Sunday 2 January 2011

Hong Kong under the lens

Waiting for the Peak tram we were recommended to visit Hong Kong Park, down the road.  The park is quite small for a big city park, neatly partitioned into distinct sections.  It can be packed but you can still find a feng shuied corner to yourself - 'anything but natural', as our Hong Kong encounters book describes it.

The treetop giant aviary walk through is impressive, as is the size of lenses and number of cameras (see photo).  This isn't restricted to the Aviary, or the boys with toys.  If Freya stands still for too long cameras come out and young and old, men and women start clicking (photo)

The government is at it too.  Family photo left, shows the large CCTV fitted throughout the park, four alone in the children's play area, fitted with wind screen wipers for those wet and humid days.

CCTV isn't the only monitoring of activity.  In next photo the staff - cleaning and security - outnumber the users.  Even on a quiet morning there are parts of the park which must always be busy, however the staffing and volunteer help is huge.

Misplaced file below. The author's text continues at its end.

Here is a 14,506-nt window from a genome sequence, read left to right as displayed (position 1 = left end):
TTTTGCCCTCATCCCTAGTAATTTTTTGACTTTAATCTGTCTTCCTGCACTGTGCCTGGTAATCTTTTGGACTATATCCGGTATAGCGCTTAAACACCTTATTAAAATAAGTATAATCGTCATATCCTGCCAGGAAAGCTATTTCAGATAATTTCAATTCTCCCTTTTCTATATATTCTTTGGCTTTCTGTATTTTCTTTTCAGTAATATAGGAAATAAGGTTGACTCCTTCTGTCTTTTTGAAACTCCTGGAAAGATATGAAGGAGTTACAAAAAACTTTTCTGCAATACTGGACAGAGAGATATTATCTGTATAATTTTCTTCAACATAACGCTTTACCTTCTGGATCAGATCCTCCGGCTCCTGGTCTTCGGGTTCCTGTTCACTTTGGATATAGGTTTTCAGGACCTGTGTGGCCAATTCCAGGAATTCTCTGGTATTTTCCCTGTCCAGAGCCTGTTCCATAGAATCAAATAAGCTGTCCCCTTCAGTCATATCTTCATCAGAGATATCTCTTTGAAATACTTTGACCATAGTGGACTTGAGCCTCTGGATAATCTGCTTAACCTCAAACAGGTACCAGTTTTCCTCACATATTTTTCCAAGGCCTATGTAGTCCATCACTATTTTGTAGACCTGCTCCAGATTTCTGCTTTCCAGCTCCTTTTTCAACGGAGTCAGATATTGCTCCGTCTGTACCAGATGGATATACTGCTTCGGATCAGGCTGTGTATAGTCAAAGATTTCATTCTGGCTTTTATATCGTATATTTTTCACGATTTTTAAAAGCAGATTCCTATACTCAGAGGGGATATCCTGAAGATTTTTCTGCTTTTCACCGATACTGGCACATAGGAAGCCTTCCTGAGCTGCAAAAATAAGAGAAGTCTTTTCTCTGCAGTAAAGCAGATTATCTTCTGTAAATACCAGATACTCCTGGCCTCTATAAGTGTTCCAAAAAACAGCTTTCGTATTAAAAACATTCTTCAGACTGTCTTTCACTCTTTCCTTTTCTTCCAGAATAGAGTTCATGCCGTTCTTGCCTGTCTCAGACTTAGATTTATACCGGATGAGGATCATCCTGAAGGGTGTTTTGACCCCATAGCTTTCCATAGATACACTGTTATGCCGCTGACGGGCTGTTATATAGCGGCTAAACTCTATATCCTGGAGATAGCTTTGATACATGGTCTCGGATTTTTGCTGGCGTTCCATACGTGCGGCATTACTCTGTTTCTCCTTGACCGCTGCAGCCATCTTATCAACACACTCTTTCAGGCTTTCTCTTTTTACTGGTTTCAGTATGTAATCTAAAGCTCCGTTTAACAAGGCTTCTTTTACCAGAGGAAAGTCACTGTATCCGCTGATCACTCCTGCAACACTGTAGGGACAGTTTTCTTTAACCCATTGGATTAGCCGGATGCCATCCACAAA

They need high staffing to enforce long list of misdemeanours, but also some great events and activities.  Apart from tai chi in the designated tai chi area, there is the 'Community arts network' providing an 'arts programme to be conceived according to the need of the promote the growth of different communities through art'

There is also 'stories in the park' with Uncle Hung, 'sounds in the park' and 'Games in the Park' programmes.

The park is clean and safe - I'm not sure it would be possible to be anti-social here, and the comfort everyone has with both taking photos and being photographed is refreshing.  It doesn't fit with the child abduction and other street crime we have been warned about.

On the way back we are accosted by a Buddhist monk selling charms.  He laughs at our measly donation.  Later we are told we probably had a close shave with the legendary Triad, as monks are part of the organised crime racket!

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